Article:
Paraguay is a Latin country and as in many if not all Latin countries punctuality isn’t high on the list of priorities. When setting up a meeting, either private or for business you should be aware that your Paraguayan counterpart will probably be late maybe even really late. The time you have to wait can be from 15 minutes up to a couple of hours, depending on the previous commitments your friend has to fulfil before meeting you. With time even the most punctual expat will get accustomed to this habit of their new co-patriots.
Just be aware that not being on time doesn’t apply to social meetings only. If you have to get some repairs done in your house or wait for the guy from the telephone company to set up your phone and internet, 2:00 pm doesn’t actually mean 2:00 pm. It can be anything from 4:00 pm to closing hours or any other day in the week.
Paraguayans are very friendly people and when you move to your new neighborhood you should start saying hello to your new neighbors from the start. When walking or driving down the street a friendly “hola” goes a long way. People will get to know you and if you need any help or assistance they will not doubt to come to your rescue. After some time you will be invited to their homes and even though your Spanish might be just rudimentary you should go, as it is a sign, that your neighbors accepted you as part of their community and family. Always bring something to drink like a bottle of wine or a dessert for the hosts.
And as mentioned before don’t expect to get your food served the minute you arrive. If the invitation says 7:00 pm guests won’t arrive until 8:00 pm and the dinner, most of the times a great barbecue, will start even later. Just enjoy your time with your new friends and have a great time with great people, good food, music and wine.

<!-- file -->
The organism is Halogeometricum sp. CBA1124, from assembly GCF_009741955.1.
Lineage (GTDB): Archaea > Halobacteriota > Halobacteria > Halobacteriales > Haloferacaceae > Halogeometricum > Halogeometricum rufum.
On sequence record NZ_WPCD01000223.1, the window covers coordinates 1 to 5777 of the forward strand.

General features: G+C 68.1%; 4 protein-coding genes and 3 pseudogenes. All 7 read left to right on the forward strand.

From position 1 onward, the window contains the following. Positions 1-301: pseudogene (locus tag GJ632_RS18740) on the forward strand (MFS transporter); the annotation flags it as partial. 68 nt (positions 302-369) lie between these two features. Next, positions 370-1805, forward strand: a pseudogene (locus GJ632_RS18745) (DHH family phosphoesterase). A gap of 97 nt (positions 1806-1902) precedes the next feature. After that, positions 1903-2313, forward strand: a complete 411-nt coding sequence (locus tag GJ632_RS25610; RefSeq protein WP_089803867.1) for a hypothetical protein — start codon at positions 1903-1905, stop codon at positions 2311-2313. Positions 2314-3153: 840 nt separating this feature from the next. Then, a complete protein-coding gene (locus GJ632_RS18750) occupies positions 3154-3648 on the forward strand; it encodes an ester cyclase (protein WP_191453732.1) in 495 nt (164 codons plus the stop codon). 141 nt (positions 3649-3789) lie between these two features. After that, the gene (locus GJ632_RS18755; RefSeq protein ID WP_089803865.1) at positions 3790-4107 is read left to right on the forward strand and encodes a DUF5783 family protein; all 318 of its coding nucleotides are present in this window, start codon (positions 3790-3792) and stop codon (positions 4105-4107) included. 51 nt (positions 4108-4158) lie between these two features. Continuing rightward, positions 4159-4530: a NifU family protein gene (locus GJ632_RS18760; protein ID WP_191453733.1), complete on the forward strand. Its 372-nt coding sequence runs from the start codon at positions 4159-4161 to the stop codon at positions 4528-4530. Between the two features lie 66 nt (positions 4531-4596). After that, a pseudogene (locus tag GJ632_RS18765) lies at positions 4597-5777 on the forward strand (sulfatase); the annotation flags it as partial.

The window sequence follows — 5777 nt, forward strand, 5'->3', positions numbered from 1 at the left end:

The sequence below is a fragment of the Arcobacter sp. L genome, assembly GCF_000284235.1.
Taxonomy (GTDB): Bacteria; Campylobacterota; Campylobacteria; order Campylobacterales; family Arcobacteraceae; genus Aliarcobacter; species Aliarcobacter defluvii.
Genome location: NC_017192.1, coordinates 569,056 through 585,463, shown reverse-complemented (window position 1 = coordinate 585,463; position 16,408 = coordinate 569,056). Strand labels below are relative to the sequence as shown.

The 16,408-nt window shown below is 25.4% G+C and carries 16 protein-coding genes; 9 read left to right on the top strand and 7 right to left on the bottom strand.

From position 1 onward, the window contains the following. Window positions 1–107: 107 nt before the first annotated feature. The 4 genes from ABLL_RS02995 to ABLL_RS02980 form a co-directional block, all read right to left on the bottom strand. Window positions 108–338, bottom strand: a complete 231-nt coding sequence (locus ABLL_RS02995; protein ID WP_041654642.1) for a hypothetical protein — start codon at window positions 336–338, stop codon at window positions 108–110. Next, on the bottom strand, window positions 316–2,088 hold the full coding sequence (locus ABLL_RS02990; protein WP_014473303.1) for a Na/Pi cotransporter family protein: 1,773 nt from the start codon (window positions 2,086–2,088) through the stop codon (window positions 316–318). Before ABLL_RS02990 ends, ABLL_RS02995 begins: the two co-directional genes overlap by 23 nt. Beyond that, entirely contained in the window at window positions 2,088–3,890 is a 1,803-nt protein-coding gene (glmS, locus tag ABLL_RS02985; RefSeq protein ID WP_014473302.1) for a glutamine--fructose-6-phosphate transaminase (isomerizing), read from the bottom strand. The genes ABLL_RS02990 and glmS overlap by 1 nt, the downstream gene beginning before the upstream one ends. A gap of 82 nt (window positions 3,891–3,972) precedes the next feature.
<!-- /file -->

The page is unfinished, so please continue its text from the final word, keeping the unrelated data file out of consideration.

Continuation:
Paraguayans love their tereré, which is basically the yerba mate tea known in Argentina but prepared with ice cubes, ice water, and fruit, fruit juice, sweeteners, or herbs. A Paraguayan is rarely found far from their “equipo de tereré,” or tereré gear, which consists of their “guampa” (a cup shaped like a cow’s horn), “bombilla” (filtered straw) and “termo” (thermos). In the countryside, people tend to use a jar or pitcher rather than a termo. Paraguayans drink the tea year-round and throughout the day. In the morning, people often add medicinal herbs, leaves and roots to the water. Some herbs target indigestion, others lower blood pressure, and some are just for flavor. So just get your tereré gear and your tea and join your new friends in their daily routine.
Paraguayans are fond of sports. While football (soccer) is the most popular sport, fishing, tennis, basketball, and golf are also common. The annual Transchaco Rally, a three-day motor rally covering thousands of miles of dirt roads of the sparsely populated Paraguayan Chaco, is held in September. So if you are an active person who likes outdoor activities you will be right at home in Paraguay.
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